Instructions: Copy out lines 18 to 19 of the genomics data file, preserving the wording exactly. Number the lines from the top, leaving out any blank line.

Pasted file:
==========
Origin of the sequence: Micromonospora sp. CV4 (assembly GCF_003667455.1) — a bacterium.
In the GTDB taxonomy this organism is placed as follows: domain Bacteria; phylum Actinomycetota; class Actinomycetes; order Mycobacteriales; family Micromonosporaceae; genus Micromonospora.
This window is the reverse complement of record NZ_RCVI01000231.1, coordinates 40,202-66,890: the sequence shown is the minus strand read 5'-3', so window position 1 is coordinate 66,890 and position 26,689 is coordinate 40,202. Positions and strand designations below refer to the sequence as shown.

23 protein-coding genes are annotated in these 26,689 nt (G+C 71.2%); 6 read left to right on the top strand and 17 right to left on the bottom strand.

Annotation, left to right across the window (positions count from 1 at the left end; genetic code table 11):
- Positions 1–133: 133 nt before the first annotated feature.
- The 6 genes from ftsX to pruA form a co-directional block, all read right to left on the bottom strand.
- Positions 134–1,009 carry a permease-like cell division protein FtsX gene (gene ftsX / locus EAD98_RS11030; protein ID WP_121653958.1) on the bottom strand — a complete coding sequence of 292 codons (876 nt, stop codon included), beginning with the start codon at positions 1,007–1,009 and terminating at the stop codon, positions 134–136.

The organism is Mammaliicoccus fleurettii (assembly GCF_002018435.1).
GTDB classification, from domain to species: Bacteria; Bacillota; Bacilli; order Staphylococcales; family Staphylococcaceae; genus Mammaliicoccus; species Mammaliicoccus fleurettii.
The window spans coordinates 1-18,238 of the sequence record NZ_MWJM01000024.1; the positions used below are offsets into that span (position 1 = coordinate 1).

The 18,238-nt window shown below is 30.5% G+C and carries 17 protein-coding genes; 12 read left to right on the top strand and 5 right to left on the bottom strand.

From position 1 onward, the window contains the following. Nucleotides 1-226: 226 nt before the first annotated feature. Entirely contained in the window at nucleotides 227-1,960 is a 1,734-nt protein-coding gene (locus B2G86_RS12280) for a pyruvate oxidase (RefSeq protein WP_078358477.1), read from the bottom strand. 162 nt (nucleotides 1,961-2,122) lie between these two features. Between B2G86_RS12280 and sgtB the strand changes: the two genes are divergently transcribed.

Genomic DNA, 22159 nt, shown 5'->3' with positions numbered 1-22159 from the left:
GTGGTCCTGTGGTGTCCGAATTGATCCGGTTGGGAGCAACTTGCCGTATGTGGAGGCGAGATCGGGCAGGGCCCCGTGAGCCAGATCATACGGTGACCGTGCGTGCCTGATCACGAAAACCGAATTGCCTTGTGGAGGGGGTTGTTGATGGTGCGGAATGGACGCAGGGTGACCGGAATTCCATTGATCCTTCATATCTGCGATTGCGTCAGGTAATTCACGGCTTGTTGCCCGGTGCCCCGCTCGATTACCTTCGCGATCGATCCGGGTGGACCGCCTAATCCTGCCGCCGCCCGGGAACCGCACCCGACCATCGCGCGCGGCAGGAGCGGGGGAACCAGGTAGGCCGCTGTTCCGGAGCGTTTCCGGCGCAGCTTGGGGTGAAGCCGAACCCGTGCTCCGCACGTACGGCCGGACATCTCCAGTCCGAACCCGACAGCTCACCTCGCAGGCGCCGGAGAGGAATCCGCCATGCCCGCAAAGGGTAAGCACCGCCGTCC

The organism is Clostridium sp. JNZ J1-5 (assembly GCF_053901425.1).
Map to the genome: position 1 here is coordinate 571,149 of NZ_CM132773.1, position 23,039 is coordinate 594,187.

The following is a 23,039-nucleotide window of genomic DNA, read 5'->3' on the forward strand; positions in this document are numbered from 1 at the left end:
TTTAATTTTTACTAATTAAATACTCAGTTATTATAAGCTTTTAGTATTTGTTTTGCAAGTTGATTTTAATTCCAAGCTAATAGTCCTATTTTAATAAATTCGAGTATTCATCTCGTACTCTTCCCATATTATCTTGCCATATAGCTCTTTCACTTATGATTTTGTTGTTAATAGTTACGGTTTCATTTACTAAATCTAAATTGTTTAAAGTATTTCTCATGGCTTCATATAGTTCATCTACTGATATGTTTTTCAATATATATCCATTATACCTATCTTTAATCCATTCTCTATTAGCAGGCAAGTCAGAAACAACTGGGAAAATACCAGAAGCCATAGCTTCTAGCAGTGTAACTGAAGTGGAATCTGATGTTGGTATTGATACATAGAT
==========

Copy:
The following is a 23,039-nucleotide window of genomic DNA, read 5'->3' on the forward strand; positions in this document are numbered from 1 at the left end:
TTTAATTTTTACTAATTAAATACTCAGTTATTATAAGCTTTTAGTATTTGTTTTGCAAGTTGATTTTAATTCCAAGCTAATAGTCCTATTTTAATAAATTCGAGTATTCATCTCGTACTCTTCCCATATTATCTTGCCATATAGCTCTTTCACTTATGATTTTGTTGTTAATAGTTACGGTTTCATTTACTAAATCTAAATTGTTTAAAGTATTTCTCATGGCTTCATATAGTTCATCTACTGATATGTTTTTCAATATATATCCATTATACCTATCTTTAATCCATTCTCTATTAGCAGGCAAGTCAGAAACAACTGGGAAAATACCAGAAGCCATAGCTTCTAGCAGTGTAACTGAAGTGGAATCTGATGTTGGTATTGATACATAGAT